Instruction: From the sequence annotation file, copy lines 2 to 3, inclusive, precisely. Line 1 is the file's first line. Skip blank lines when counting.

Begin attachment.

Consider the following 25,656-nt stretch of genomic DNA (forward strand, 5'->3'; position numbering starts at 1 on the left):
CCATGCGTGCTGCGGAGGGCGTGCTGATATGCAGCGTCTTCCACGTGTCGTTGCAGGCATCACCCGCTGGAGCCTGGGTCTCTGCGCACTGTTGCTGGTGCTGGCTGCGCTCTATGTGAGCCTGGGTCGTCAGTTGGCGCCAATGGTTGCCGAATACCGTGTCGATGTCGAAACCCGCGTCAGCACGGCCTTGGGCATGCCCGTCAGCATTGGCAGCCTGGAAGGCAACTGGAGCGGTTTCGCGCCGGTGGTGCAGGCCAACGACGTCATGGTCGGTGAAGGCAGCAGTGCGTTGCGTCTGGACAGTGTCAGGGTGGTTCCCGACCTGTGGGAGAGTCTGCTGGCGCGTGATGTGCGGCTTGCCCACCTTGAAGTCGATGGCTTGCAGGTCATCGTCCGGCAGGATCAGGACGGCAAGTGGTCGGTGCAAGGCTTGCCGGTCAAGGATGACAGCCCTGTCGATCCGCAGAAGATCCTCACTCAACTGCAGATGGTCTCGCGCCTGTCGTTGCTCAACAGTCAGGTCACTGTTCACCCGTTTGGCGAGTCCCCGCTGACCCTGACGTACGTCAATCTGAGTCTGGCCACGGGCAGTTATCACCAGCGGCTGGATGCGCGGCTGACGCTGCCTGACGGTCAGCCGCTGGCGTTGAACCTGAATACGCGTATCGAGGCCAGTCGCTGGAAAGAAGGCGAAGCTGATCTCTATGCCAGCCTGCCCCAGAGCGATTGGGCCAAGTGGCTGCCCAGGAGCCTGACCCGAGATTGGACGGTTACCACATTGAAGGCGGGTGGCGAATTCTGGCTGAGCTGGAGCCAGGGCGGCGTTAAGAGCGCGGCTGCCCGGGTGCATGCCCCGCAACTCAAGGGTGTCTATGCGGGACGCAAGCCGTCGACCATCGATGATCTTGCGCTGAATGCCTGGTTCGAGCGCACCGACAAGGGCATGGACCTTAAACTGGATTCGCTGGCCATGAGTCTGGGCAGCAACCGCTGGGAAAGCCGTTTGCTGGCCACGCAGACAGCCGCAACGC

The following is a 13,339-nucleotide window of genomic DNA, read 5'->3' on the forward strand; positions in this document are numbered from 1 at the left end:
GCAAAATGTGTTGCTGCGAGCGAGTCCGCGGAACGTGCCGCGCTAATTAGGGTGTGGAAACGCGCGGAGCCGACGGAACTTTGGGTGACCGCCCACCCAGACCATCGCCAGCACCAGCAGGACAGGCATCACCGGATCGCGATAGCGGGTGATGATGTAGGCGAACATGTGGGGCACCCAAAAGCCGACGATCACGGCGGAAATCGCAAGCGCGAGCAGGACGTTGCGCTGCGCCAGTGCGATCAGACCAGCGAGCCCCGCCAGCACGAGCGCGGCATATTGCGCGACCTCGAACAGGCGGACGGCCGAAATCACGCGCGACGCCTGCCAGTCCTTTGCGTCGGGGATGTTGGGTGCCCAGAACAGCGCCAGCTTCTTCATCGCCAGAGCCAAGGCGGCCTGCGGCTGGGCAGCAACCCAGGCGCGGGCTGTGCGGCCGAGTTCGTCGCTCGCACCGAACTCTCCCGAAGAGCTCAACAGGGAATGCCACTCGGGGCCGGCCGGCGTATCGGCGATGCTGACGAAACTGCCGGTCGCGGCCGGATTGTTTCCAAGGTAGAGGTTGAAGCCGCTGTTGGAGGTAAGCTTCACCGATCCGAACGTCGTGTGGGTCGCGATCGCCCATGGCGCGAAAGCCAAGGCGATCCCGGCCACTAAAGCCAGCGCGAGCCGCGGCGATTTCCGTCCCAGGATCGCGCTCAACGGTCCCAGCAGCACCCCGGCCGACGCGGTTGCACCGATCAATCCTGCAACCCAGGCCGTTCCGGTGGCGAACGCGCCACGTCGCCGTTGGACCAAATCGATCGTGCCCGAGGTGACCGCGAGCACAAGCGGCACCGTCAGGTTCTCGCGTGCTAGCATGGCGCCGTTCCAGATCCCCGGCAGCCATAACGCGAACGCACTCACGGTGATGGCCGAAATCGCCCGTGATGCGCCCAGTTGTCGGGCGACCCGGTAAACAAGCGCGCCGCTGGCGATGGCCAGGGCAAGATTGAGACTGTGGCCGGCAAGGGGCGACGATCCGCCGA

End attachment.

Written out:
CCATGCGTGCTGCGGAGGGCGTGCTGATATGCAGCGTCTTCCACGTGTCGTTGCAGGCATCACCCGCTGGAGCCTGGGTCTCTGCGCACTGTTGCTGGTGCTGGCTGCGCTCTATGTGAGCCTGGGTCGTCAGTTGGCGCCAATGGTTGCCGAATACCGTGTCGATGTCGAAACCCGCGTCAGCACGGCCTTGGGCATGCCCGTCAGCATTGGCAGCCTGGAAGGCAACTGGAGCGGTTTCGCGCCGGTGGTGCAGGCCAACGACGTCATGGTCGGTGAAGGCAGCAGTGCGTTGCGTCTGGACAGTGTCAGGGTGGTTCCCGACCTGTGGGAGAGTCTGCTGGCGCGTGATGTGCGGCTTGCCCACCTTGAAGTCGATGGCTTGCAGGTCATCGTCCGGCAGGATCAGGACGGCAAGTGGTCGGTGCAAGGCTTGCCGGTCAAGGATGACAGCCCTGTCGATCCGCAGAAGATCCTCACTCAACTGCAGATGGTCTCGCGCCTGTCGTTGCTCAACAGTCAGGTCACTGTTCACCCGTTTGGCGAGTCCCCGCTGACCCTGACGTACGTCAATCTGAGTCTGGCCACGGGCAGTTATCACCAGCGGCTGGATGCGCGGCTGACGCTGCCTGACGGTCAGCCGCTGGCGTTGAACCTGAATACGCGTATCGAGGCCAGTCGCTGGAAAGAAGGCGAAGCTGATCTCTATGCCAGCCTGCCCCAGAGCGATTGGGCCAAGTGGCTGCCCAGGAGCCTGACCCGAGATTGGACGGTTACCACATTGAAGGCGGGTGGCGAATTCTGGCTGAGCTGGAGCCAGGGCGGCGTTAAGAGCGCGGCTGCCCGGGTGCATGCCCCGCAACTCAAGGGTGTCTATGCGGGACGCAAGCCGTCGACCATCGATGATCTTGCGCTGAATGCCTGGTTCGAGCGCACCGACAAGGGCATGGACCTTAAACTGGATTCGCTGGCCATGAGTCTGGGCAGCAACCGCTGGGAAAGCCGTTTGCTGGCCACGCAGACAGCCGCAACGC

The following is a 13,339-nucleotide window of genomic DNA, read 5'->3' on the forward strand; positions in this document are numbered from 1 at the left end: